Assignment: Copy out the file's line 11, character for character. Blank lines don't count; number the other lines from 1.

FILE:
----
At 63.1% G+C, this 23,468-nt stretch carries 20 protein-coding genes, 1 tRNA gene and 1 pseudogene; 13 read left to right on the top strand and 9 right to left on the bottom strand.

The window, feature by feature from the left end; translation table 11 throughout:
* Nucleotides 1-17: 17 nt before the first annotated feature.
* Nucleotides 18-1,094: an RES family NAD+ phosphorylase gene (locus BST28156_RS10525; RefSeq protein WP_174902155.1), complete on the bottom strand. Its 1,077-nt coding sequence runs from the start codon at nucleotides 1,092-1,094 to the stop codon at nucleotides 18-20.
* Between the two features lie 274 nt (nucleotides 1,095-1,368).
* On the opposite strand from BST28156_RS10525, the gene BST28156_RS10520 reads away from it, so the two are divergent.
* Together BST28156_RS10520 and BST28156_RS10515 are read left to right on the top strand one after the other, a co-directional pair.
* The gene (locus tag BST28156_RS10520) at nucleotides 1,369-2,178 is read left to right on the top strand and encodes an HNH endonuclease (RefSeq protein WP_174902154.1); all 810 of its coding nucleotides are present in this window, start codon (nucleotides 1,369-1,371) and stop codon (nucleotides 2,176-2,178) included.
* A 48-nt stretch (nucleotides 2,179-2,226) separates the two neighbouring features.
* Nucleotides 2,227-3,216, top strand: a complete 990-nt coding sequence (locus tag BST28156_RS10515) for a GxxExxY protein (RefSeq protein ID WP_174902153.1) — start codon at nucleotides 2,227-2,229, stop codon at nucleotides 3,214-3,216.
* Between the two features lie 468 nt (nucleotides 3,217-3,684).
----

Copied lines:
* Between the two features lie 468 nt (nucleotides 3,217-3,684).